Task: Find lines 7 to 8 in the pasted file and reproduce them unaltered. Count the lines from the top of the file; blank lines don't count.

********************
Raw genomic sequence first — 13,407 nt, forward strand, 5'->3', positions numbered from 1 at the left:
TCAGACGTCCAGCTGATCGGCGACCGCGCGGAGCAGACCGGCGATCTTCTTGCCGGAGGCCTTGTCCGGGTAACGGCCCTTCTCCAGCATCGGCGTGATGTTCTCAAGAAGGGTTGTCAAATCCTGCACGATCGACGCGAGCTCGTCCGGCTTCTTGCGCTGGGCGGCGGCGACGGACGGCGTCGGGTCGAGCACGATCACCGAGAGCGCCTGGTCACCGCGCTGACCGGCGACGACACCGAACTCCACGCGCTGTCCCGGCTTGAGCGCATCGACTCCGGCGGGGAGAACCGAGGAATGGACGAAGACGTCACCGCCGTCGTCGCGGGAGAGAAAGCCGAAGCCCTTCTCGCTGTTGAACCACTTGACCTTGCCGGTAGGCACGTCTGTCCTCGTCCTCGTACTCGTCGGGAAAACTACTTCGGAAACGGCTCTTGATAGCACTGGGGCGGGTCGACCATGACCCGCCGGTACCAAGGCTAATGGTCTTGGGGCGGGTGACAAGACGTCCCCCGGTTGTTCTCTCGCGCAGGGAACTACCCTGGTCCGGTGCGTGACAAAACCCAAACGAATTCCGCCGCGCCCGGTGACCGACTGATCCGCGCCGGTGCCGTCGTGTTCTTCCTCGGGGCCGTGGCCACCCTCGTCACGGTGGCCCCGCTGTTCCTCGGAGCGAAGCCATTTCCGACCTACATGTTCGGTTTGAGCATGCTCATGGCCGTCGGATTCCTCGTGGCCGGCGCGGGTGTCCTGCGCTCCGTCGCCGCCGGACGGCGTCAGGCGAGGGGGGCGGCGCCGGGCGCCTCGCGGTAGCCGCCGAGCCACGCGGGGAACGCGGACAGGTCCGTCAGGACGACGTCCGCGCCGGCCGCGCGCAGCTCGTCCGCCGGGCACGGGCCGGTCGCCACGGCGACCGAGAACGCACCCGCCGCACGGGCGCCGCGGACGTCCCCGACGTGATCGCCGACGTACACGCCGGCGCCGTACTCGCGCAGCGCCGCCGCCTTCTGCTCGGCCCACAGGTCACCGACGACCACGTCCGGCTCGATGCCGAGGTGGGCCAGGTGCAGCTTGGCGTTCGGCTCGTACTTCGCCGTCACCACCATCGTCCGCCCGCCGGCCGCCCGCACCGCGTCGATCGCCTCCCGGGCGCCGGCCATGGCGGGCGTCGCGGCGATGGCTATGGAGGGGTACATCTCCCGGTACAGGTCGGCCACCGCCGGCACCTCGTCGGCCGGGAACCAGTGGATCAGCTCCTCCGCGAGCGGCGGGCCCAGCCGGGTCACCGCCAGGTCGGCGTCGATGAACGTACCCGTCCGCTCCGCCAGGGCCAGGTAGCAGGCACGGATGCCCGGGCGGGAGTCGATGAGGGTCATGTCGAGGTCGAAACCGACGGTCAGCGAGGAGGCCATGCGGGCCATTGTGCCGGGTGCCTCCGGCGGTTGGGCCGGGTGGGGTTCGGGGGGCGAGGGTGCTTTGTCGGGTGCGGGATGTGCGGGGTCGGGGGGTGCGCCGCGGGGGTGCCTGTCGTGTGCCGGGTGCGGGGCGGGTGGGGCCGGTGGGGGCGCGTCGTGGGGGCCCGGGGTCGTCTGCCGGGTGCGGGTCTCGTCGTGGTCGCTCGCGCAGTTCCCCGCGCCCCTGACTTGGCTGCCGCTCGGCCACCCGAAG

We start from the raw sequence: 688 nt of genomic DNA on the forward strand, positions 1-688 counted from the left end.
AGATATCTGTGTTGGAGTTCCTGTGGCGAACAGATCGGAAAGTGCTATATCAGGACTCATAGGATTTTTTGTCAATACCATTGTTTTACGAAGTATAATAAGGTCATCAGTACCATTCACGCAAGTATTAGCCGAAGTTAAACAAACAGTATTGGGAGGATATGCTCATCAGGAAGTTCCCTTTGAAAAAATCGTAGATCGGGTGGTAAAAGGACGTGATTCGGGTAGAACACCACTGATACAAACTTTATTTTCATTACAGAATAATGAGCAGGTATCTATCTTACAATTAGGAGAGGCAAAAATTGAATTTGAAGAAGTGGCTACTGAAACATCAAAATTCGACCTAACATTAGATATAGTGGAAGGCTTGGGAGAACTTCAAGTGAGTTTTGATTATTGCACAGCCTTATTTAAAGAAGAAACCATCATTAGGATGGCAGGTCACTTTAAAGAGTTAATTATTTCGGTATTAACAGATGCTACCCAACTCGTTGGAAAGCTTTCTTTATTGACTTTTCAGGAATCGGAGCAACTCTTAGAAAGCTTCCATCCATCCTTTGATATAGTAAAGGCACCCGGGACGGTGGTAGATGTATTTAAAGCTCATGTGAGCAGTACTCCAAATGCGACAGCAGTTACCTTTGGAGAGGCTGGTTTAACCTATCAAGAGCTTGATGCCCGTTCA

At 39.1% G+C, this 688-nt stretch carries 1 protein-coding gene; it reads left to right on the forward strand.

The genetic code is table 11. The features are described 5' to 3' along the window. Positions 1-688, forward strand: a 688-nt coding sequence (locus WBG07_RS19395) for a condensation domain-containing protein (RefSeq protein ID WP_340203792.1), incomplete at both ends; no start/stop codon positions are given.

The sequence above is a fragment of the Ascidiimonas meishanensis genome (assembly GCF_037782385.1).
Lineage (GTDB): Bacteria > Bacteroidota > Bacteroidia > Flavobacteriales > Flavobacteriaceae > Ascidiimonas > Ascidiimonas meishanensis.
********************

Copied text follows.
The sequence above is a fragment of the Ascidiimonas meishanensis genome (assembly GCF_037782385.1).
Lineage (GTDB): Bacteria > Bacteroidota > Bacteroidia > Flavobacteriales > Flavobacteriaceae > Ascidiimonas > Ascidiimonas meishanensis.